“Millions of dollars go into enforcing marijuana laws, and this money could be used to prevent more serious problems like violent crimes or identity theft,” she said.

Jodie Emery is married to Marc Emery, founder and president of the B.C. Marijuana Party. 

He’s facing extradition to the U.S. for selling marijuana seeds to Americans online.

Transmission 08

Transmission 08

 The first night of the 3-day Vancouver rock show took place at the Biltmore Cabaret. Two years ago this was probably the most depressing, dilapidated bar along the Kingsway corridor, but since the renovations, it has been hosting some of the hottest bands on the local music scene.

Twin Crystals started off the show with their huge, bombastic electro-heavy sounds.  The digital punk-rock trio hybrid are best described as the kind of band that crafts tunes catering to an ADD-riddled generation – fast, catchy, and loud as hell. Drummer Jordan Alexander pounded his set with a superhuman like determination, while frontman keyboardist Jesse Taylor repeatedly screamed “Go to sleep! Go to sleep!” before languishing in a pool of psychedelic, distorted sound waves.

Sandwiched between two heavy acts, Said the Whale came on quickly and entreated the audience to a warm plethora of sounds that were both soothing and invigorating. Playing fresh tunes from their re-released album Taking Back Abalonia, the indie quintet brought a late summer glow to the show. Caught somewhere between the coolness of the Shins and the spiritual ferocity of Broken Social Scene, Said the Whale was the best act of the night.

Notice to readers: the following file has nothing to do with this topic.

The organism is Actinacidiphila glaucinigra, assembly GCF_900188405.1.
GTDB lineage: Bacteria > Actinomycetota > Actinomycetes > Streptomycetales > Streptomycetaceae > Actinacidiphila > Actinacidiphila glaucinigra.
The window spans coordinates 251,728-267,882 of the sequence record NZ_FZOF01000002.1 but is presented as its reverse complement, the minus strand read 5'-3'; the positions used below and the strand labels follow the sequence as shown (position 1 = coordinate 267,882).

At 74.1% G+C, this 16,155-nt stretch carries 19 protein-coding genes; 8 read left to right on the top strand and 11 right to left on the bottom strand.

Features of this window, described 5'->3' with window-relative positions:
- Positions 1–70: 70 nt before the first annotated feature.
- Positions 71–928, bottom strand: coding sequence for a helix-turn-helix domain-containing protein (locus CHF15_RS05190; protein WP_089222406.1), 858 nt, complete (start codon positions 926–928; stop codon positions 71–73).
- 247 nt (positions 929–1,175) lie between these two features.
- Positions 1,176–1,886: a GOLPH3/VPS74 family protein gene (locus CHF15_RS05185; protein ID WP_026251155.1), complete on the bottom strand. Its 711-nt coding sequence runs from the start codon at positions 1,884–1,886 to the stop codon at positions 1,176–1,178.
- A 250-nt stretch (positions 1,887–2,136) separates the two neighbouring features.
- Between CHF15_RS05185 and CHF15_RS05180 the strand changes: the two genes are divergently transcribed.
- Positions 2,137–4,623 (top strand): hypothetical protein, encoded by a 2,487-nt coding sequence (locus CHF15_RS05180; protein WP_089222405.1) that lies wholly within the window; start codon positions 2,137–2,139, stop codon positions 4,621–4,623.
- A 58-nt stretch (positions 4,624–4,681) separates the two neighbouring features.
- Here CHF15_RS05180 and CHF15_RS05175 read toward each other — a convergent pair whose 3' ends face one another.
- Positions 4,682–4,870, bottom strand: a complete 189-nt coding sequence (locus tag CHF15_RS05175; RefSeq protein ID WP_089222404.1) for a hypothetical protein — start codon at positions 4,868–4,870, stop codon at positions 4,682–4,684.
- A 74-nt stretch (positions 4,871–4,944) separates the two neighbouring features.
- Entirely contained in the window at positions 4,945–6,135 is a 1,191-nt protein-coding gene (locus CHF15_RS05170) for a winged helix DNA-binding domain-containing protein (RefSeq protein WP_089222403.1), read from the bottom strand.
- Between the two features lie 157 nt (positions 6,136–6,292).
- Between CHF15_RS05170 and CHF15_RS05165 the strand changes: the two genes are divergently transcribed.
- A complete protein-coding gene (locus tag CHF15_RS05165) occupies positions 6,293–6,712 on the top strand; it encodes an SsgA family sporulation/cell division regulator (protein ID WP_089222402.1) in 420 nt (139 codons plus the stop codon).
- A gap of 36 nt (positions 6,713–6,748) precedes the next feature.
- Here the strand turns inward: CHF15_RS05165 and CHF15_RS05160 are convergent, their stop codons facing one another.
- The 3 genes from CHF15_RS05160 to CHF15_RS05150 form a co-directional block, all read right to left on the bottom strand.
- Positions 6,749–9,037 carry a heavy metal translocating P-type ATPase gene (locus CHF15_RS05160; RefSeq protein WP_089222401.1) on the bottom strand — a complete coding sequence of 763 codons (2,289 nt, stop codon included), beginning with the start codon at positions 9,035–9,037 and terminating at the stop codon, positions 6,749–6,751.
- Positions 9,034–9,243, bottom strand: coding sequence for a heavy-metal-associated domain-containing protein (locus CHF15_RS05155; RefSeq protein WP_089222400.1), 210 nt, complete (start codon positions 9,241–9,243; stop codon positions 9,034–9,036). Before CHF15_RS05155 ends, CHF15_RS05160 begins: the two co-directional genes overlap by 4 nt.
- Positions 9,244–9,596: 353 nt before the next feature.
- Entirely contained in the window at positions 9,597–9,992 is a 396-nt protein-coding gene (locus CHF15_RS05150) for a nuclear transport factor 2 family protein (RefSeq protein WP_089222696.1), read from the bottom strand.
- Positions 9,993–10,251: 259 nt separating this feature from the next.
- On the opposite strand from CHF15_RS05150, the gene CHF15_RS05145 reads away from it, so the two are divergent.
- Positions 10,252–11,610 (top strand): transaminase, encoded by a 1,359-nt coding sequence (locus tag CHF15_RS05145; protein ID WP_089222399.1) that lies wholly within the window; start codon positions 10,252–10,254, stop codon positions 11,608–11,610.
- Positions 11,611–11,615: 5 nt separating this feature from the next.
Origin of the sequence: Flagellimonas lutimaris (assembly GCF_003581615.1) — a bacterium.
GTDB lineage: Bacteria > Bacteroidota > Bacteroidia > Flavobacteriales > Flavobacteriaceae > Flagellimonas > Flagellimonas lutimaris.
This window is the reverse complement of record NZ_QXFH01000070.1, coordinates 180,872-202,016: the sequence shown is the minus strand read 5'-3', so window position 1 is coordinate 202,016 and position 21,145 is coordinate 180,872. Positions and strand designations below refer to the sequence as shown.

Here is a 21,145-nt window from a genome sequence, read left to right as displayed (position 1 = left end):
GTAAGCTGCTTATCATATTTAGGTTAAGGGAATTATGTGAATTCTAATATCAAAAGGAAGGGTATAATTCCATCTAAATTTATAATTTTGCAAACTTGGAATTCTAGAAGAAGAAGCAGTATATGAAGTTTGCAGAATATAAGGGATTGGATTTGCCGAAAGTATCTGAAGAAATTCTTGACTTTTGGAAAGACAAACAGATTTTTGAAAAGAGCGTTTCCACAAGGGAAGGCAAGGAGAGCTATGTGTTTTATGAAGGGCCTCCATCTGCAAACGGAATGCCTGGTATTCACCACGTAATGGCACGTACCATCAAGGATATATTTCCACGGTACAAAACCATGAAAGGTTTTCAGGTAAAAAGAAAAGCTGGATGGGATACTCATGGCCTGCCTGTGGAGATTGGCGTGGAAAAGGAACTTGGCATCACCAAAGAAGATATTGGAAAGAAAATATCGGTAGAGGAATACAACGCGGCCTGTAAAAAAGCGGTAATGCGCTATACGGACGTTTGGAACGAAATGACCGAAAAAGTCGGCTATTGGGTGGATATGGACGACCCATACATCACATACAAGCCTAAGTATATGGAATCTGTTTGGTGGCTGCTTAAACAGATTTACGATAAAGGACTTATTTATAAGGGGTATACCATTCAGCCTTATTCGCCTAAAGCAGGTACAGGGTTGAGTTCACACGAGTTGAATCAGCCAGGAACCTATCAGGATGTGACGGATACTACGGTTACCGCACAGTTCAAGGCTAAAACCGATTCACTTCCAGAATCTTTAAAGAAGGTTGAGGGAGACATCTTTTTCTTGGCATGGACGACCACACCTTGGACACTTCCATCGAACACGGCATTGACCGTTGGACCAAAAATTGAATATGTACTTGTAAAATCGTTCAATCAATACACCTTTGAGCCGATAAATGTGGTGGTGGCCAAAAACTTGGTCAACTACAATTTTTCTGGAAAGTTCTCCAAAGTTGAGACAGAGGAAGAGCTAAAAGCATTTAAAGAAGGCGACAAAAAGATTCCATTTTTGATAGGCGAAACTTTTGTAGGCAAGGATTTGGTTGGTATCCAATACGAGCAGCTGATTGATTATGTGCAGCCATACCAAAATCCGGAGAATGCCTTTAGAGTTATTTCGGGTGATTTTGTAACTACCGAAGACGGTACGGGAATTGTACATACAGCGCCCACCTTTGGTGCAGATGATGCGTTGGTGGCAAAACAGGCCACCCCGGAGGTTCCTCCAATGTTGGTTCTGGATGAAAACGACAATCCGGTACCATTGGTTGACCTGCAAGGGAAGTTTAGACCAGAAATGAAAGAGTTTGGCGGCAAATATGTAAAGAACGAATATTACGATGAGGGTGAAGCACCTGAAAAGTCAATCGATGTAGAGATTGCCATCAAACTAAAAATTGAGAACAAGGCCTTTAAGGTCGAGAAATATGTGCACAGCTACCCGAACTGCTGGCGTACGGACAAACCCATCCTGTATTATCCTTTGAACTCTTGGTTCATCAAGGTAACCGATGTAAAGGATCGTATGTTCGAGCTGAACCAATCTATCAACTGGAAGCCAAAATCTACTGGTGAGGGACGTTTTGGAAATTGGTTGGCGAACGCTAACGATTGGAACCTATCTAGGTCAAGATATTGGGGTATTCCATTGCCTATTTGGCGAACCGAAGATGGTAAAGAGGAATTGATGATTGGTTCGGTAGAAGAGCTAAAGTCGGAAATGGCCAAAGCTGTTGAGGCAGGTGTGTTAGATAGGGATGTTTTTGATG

Ladyhawk was the most anticipated act at the Biltmore, but afterwards there was a sense of disappointment. In the alleyway leaving the show one could overhear the conversations amongst the hipsters, one of whom was describing a Ladyhawk as “a huge plaid beardo  bro down.” 

Day two was tremendously impressive. More flavour and variety of sounds were played at the gutted-out Storyeum basement in Gastown. Aside from being a bigger, newer space, the venue had two stages going on either side of the building which allowed for smooth set changes and less waiting time for the rest of us.

Prairie-raised Wendy McNeill played music for the heartbroken, using a variety of unusual instruments ranging from the accordion to tiny music boxes. McNeill’s free spirit filled the dark venue as she sang songs about deception and illusion, begging the audience with thoughtful, voyeuristic lyrics such as “tell me what it’s like/ when no one’s watching,” while polishing off her experimental indie folk sounds with the clear “ching” of a triangle. 

Another memorable act of the evening was Pacifika, an alternative rhythmic latin group, that incorporates subtle undertones resonating from their acid jazz influences. Adding tremendous sensuality and softness to the blend, the trio combined dub, electronica and heavier beats while sweeping through the eclectic sounds of latin America over nylon-stringed guitars. Anchored by Toby Peter, a rather dominant bass player, singer Silvana Kane’s voluptuous voice added balance and feminine intimacy to the set list.

On the other hand, Woodhands‘ performance was blistering, deafening and amazing. With just two bodies on stage , the electro-pop duo filled the second stage space with relentless energy and impressive musicmanship.  Vocalist Dan Werb showed his mastery of two electric keyboards, synths and drum machines, while intermittently dancing around the stage without the slightest indication of fatigue. “Chocolate” Paul Banwatt drummed demonically, adding more depth and fervour to the huge electro, heart-thumping beats. 

Despite its quasi-corporate sponsorship, Transmission succeeded as a celebration of independent and local Vancouver artists who decorate the music scene across the whole gambit of genres. From the high strung, teched out electro fiends, the plaid-sporting greaseballs, or the quiet bookish types, this three-day show had something for everyone.